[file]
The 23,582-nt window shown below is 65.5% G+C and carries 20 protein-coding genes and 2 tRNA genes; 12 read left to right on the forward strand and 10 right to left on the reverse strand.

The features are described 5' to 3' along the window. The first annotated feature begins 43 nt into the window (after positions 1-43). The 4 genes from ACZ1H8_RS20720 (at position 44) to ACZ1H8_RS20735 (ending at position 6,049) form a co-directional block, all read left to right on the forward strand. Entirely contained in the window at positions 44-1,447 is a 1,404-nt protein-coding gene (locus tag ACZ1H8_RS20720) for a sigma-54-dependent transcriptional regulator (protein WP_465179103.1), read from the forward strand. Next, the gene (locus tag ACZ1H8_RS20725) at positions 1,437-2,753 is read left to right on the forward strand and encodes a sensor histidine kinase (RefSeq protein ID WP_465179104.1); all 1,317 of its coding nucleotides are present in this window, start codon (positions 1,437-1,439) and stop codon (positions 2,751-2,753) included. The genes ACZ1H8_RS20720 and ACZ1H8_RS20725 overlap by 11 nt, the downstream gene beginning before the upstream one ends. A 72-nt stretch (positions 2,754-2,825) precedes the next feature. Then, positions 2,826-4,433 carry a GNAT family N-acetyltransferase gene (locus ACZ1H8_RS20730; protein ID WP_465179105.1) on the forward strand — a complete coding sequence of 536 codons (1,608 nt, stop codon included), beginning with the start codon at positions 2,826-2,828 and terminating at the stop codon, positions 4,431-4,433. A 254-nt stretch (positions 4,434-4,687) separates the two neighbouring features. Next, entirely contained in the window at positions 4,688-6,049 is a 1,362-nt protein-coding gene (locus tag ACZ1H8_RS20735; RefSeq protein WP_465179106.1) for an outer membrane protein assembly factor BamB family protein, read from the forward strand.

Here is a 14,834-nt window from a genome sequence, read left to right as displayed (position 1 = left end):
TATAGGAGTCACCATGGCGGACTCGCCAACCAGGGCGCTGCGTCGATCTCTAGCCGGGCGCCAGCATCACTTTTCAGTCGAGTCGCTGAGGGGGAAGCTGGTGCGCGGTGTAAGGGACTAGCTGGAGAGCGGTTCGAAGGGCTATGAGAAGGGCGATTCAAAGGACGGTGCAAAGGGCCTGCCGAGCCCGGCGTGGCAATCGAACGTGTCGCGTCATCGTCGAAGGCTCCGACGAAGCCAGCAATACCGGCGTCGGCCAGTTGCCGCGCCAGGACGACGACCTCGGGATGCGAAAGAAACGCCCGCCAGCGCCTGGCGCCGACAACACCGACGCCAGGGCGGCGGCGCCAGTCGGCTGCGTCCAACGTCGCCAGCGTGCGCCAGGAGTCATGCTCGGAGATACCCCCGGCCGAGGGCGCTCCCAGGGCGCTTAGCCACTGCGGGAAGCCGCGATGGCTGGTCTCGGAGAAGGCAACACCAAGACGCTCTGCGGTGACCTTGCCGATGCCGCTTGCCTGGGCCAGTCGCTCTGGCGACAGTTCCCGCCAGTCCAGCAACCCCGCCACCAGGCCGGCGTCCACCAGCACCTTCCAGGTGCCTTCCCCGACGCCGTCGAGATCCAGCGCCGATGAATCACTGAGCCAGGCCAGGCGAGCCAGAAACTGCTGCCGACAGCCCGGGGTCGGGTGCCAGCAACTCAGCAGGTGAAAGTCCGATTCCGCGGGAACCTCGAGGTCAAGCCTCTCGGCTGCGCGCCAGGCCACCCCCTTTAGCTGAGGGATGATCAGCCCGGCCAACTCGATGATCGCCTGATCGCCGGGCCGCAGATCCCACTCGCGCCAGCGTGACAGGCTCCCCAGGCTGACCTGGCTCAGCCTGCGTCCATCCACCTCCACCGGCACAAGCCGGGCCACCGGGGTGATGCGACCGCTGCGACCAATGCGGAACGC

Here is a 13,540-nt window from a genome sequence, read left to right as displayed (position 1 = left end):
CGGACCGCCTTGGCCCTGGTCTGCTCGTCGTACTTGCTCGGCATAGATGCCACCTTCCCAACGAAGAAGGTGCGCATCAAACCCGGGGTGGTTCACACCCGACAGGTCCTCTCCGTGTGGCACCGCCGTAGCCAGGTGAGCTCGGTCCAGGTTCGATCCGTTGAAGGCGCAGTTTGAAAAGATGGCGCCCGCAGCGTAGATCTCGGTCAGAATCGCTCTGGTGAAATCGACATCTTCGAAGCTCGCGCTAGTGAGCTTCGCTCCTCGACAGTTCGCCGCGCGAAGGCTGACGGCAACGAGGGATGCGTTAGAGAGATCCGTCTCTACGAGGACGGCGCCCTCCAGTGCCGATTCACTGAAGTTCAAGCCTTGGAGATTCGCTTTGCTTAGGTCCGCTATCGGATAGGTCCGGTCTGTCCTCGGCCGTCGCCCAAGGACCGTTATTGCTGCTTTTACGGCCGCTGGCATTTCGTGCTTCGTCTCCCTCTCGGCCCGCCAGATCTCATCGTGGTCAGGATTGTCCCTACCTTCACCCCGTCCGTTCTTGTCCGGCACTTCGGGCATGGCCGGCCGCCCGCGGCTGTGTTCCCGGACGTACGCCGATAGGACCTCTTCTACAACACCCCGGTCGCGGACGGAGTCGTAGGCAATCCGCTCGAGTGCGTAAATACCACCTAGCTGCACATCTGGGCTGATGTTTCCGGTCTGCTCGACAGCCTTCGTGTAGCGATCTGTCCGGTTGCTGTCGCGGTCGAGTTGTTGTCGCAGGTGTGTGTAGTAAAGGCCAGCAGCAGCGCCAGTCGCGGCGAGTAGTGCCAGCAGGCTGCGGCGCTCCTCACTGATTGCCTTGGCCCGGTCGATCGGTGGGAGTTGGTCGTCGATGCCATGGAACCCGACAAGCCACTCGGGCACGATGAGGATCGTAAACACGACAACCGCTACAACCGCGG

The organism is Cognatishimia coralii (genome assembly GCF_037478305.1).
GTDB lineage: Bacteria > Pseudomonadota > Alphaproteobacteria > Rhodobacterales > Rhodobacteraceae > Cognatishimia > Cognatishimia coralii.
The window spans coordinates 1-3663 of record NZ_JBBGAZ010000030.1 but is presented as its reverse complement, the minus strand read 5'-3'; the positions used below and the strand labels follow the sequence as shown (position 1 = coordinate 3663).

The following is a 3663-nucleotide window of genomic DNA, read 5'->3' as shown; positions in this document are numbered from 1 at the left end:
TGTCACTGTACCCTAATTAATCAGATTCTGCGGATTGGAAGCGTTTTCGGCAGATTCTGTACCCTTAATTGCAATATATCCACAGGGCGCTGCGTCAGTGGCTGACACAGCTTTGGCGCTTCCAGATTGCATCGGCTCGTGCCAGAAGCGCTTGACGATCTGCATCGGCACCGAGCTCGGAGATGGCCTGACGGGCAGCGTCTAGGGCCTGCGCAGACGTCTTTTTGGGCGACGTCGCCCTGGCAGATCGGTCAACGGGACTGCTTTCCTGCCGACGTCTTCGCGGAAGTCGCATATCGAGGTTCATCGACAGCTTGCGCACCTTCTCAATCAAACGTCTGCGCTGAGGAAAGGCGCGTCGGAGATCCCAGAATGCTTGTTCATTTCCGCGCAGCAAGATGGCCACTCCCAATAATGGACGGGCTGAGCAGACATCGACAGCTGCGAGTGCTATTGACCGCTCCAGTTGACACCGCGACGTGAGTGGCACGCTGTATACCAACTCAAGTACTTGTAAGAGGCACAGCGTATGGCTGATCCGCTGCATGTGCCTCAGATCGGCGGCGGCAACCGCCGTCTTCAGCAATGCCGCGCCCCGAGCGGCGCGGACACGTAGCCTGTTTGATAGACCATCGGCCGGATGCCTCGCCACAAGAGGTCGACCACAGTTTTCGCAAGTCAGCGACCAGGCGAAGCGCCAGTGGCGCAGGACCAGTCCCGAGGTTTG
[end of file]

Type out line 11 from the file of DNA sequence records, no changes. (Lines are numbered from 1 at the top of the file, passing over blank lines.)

TGTCACTGTACCCTAATTAATCAGATTCTGCGGATTGGAAGCGTTTTCGGCAGATTCTGTACCCTTAATTGCAATATATCCACAGGGCGCTGCGTCAGTGGCTGACACAGCTTTGGCGCTTCCAGATTGCATCGGCTCGTGCCAGAAGCGCTTGACGATCTGCATCGGCACCGAGCTCGGAGATGGCCTGACGGGCAGCGTCTAGGGCCTGCGCAGACGTCTTTTTGGGCGACGTCGCCCTGGCAGATCGGTCAACGGGACTGCTTTCCTGCCGACGTCTTCGCGGAAGTCGCATATCGAGGTTCATCGACAGCTTGCGCACCTTCTCAATCAAACGTCTGCGCTGAGGAAAGGCGCGTCGGAGATCCCAGAATGCTTGTTCATTTCCGCGCAGCAAGATGGCCACTCCCAATAATGGACGGGCTGAGCAGACATCGACAGCTGCGAGTGCTATTGACCGCTCCAGTTGACACCGCGACGTGAGTGGCACGCTGTATACCAACTCAAGTACTTGTAAGAGGCACAGCGTATGGCTGATCCGCTGCATGTGCCTCAGATCGGCGGCGGCAACCGCCGTCTTCAGCAATGCCGCGCCCCGAGCGGCGCGGACACGTAGCCTGTTTGATAGACCATCGGCCGGATGCCTCGCCACAAGAGGTCGACCACAGTTTTCGCAAGTCAGCGACCAGGCGAAGCGCCAGTGGCGCAGGACCAGTCCCGAGGTTTG